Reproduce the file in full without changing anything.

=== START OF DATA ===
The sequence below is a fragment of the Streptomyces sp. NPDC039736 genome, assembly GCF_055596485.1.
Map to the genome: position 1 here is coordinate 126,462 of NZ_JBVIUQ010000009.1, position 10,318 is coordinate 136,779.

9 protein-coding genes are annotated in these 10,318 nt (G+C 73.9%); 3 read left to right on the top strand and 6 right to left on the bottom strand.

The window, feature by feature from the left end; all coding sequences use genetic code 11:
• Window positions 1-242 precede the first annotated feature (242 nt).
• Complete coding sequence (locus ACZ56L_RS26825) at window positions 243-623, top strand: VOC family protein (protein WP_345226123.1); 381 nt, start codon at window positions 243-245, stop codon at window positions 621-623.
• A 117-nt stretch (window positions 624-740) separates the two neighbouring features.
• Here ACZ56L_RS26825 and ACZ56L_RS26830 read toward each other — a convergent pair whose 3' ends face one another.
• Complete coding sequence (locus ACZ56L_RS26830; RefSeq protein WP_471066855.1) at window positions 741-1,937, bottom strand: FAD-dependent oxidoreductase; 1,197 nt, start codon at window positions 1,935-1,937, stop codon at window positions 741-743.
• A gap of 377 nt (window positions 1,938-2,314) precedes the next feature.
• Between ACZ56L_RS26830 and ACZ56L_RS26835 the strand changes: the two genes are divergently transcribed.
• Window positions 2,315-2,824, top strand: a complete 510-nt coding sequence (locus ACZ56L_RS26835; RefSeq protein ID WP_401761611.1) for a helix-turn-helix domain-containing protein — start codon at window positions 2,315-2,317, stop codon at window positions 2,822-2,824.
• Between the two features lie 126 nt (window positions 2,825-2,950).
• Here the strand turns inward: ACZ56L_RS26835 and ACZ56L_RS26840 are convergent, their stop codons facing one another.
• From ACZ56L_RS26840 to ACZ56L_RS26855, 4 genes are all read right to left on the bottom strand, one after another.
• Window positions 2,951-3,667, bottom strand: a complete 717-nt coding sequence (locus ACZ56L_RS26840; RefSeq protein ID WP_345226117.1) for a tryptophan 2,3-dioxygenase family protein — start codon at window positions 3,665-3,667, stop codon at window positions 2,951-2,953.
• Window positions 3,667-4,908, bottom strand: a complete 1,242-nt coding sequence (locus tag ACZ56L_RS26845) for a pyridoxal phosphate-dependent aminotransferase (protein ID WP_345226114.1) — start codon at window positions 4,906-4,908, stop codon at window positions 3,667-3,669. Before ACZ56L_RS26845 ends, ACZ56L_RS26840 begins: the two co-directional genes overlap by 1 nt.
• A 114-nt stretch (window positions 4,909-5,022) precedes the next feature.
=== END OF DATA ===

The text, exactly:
The sequence below is a fragment of the Streptomyces sp. NPDC039736 genome, assembly GCF_055596485.1.
Map to the genome: position 1 here is coordinate 126,462 of NZ_JBVIUQ010000009.1, position 10,318 is coordinate 136,779.

9 protein-coding genes are annotated in these 10,318 nt (G+C 73.9%); 3 read left to right on the top strand and 6 right to left on the bottom strand.

The window, feature by feature from the left end; all coding sequences use genetic code 11:
• Window positions 1-242 precede the first annotated feature (242 nt).
• Complete coding sequence (locus ACZ56L_RS26825) at window positions 243-623, top strand: VOC family protein (protein WP_345226123.1); 381 nt, start codon at window positions 243-245, stop codon at window positions 621-623.
• A 117-nt stretch (window positions 624-740) separates the two neighbouring features.
• Here ACZ56L_RS26825 and ACZ56L_RS26830 read toward each other — a convergent pair whose 3' ends face one another.
• Complete coding sequence (locus ACZ56L_RS26830; RefSeq protein WP_471066855.1) at window positions 741-1,937, bottom strand: FAD-dependent oxidoreductase; 1,197 nt, start codon at window positions 1,935-1,937, stop codon at window positions 741-743.
• A gap of 377 nt (window positions 1,938-2,314) precedes the next feature.
• Between ACZ56L_RS26830 and ACZ56L_RS26835 the strand changes: the two genes are divergently transcribed.
• Window positions 2,315-2,824, top strand: a complete 510-nt coding sequence (locus ACZ56L_RS26835; RefSeq protein ID WP_401761611.1) for a helix-turn-helix domain-containing protein — start codon at window positions 2,315-2,317, stop codon at window positions 2,822-2,824.
• Between the two features lie 126 nt (window positions 2,825-2,950).
• Here the strand turns inward: ACZ56L_RS26835 and ACZ56L_RS26840 are convergent, their stop codons facing one another.
• From ACZ56L_RS26840 to ACZ56L_RS26855, 4 genes are all read right to left on the bottom strand, one after another.
• Window positions 2,951-3,667, bottom strand: a complete 717-nt coding sequence (locus ACZ56L_RS26840; RefSeq protein ID WP_345226117.1) for a tryptophan 2,3-dioxygenase family protein — start codon at window positions 3,665-3,667, stop codon at window positions 2,951-2,953.
• Window positions 3,667-4,908, bottom strand: a complete 1,242-nt coding sequence (locus tag ACZ56L_RS26845) for a pyridoxal phosphate-dependent aminotransferase (protein ID WP_345226114.1) — start codon at window positions 4,906-4,908, stop codon at window positions 3,667-3,669. Before ACZ56L_RS26845 ends, ACZ56L_RS26840 begins: the two co-directional genes overlap by 1 nt.
• A 114-nt stretch (window positions 4,909-5,022) precedes the next feature.